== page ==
Dragon Fist (1979)

dragonfist_4Dragon Fist [龍拳] (1979)
AKA Dragon Hero, In Eagle Dragon Fist

Starring Jackie Chan, Yen Shi-Kwan, Pearl Lin Yin-Zhu, Nora Miao, Hsu Hsia, Ou-Yang Sha-Fei, James Tin Jun, Eagle Han Ying, Ko Keung, Wang Kuang-Yu, Chui Fat

Directed by Lo Wei

Expectations: Way low.

threestar


Dragon Fist opens like many kung fu films do. After a kung fu tournament to determine the greatest martial arts school in the region, the Tang San Clan is named the winner. The celebration is cut short by the villainous arrival of the leader of the Champion Clan. He wasn’t able to make it to the tournament, so he declares Tang San’s win false until he’s able to best his Snapping Kick technique. Jackie’s master puts up a valiant attempt, but the Snapping Kicks of Champion Clan prove too much, and he is mortally wounded. And if you assume that the next plot point is that Jackie Chan vows to exact revenge on Champion Clan, in the name of his master, then you’d be exactly right.

But what’s really interesting about Dragon Fist is that it after this clichéd opening, it largely diverges from and subverts the traditional martial arts plot. Wang Chung-Pin’s script (his only screenwriting credit) is exceptionally well-written, giving us a group of interesting characters all with their own desires and motives for the things they do. Don’t mistake this for some deep arthouse drama, but it’s definitely got a lot more going for it than I expected a late-game Lo Wei film to have. Dragon Fist is the last film that Jackie Chan made for Lo Wei before his two-film loan to Seasonal, and it’s easily the best film that Lo Wei directed Jackie Chan in (not counting The Killer Meteors, which features Jackie but is actually a Jimmy Wang Yu movie).

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The Fearless Hyena (1979)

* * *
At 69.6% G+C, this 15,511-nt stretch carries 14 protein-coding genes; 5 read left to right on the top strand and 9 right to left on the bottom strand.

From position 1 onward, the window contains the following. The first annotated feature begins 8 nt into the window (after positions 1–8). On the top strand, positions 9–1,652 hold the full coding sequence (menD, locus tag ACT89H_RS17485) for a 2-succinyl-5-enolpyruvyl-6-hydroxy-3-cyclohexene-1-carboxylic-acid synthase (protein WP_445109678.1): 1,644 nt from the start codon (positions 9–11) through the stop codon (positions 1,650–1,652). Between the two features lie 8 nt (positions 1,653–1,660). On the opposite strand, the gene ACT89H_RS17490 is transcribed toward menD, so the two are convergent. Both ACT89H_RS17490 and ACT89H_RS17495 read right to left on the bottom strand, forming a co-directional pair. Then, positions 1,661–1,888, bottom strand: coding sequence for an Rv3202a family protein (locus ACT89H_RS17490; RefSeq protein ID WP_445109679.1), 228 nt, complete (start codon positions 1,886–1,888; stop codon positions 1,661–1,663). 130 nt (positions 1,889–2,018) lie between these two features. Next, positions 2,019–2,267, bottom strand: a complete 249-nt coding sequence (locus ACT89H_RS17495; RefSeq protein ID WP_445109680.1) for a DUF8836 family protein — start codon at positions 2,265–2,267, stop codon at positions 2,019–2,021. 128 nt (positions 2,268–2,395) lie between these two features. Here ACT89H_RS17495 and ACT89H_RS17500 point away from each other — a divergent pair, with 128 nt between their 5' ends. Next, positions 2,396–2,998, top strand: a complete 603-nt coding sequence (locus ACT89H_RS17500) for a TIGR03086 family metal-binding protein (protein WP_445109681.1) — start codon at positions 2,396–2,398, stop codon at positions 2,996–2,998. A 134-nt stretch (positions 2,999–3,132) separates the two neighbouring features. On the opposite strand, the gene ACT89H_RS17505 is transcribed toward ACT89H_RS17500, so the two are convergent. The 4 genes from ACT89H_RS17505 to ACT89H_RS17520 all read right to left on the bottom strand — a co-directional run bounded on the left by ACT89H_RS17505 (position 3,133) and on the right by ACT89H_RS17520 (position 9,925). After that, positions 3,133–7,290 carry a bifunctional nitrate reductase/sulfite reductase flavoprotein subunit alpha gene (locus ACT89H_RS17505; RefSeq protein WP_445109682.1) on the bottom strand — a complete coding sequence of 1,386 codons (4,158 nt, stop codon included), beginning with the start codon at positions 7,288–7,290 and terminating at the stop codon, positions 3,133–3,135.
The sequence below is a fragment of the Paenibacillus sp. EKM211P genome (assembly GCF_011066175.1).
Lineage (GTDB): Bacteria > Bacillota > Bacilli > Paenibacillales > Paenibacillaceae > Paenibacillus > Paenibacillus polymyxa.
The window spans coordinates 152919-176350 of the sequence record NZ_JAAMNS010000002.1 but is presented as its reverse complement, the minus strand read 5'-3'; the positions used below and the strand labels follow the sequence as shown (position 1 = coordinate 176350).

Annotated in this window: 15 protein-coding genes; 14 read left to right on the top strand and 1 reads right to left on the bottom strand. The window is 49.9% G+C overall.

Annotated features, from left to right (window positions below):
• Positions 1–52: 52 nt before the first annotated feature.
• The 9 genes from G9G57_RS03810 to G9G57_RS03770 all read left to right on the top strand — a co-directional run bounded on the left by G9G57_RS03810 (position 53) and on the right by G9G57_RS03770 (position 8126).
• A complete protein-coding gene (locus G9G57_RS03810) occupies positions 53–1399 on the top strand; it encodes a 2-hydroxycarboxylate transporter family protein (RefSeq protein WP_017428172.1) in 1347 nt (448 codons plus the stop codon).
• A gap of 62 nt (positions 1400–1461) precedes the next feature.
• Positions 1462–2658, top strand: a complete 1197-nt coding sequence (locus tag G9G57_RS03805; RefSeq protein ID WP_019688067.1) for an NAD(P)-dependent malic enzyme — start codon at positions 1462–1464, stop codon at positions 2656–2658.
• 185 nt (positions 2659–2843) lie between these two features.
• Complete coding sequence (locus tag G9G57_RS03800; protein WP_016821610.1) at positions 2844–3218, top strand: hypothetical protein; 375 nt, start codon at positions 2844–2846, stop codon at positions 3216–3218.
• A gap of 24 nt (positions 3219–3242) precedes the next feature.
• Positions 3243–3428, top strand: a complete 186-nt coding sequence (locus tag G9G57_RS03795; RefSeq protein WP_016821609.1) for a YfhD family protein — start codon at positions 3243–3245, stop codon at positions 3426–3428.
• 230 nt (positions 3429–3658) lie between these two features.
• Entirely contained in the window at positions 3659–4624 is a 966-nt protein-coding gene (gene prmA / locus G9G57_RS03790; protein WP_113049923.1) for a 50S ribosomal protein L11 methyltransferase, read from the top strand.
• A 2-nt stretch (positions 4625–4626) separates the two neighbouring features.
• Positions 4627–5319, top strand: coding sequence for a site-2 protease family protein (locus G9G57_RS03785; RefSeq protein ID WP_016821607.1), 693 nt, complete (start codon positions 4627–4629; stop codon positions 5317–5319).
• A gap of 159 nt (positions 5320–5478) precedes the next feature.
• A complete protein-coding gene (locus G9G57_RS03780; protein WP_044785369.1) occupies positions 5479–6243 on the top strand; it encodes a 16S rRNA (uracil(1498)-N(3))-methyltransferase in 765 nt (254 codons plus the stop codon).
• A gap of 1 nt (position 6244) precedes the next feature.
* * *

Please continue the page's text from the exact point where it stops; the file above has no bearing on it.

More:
fearlesshyena_1The Fearless Hyena [笑拳怪招] (1979)
AKA Crazy Monkey, Revenge of the Dragon, Superfighter 3, The Shadowman

Starring Jackie Chan, James Tin Jun, Yen Shi-Kwan, Lee Kwan, Chan Wai-Lau, Cheng Fu-Hung, Ma Cheung, Wong Chi-Sang, Wong Yiu, Eagle Han Ying, Ricky Cheng Tien-Chi, Dean Shek Tin

Directed by Jackie Chan

Expectations: High.

threehalfstar


The Fearless Hyena was chronologically the next movie that Jackie Chan made after the smash hit Drunken Master. Jackie left the Lo Wei studio a struggling performer and returned a mega-star, Hong Kong’s latest screen obsession. This gave him a good amount of room to bargain with Lo Wei, and even though the stubborn Lo didn’t like relinquishing control, after some cajoling he allowed Jackie to direct his first film, also the final film of Jackie’s original contract with Lo Wei.

The Fearless Hyena follows the same basic structure as Jackie’s Seasonal films, Snake in the Eagle’s Shadow and Drunken Master. The film opens with the requisite “bad guy killing a good guy” scene that serves as a reminder that there is a plot, even though the first hour of the film largely avoids actively engaging it. But like Drunken Master, The Fearless Hyena has enough going for it that the lack of a strong narrative is only a minor issue. I’m hesitant to even call it an issue, as the film works fine as is. What holds everything together are the amazing, tightly choreographed, hilarious fights. They aren’t up to Drunken Master standards, but they’re quite impressive.

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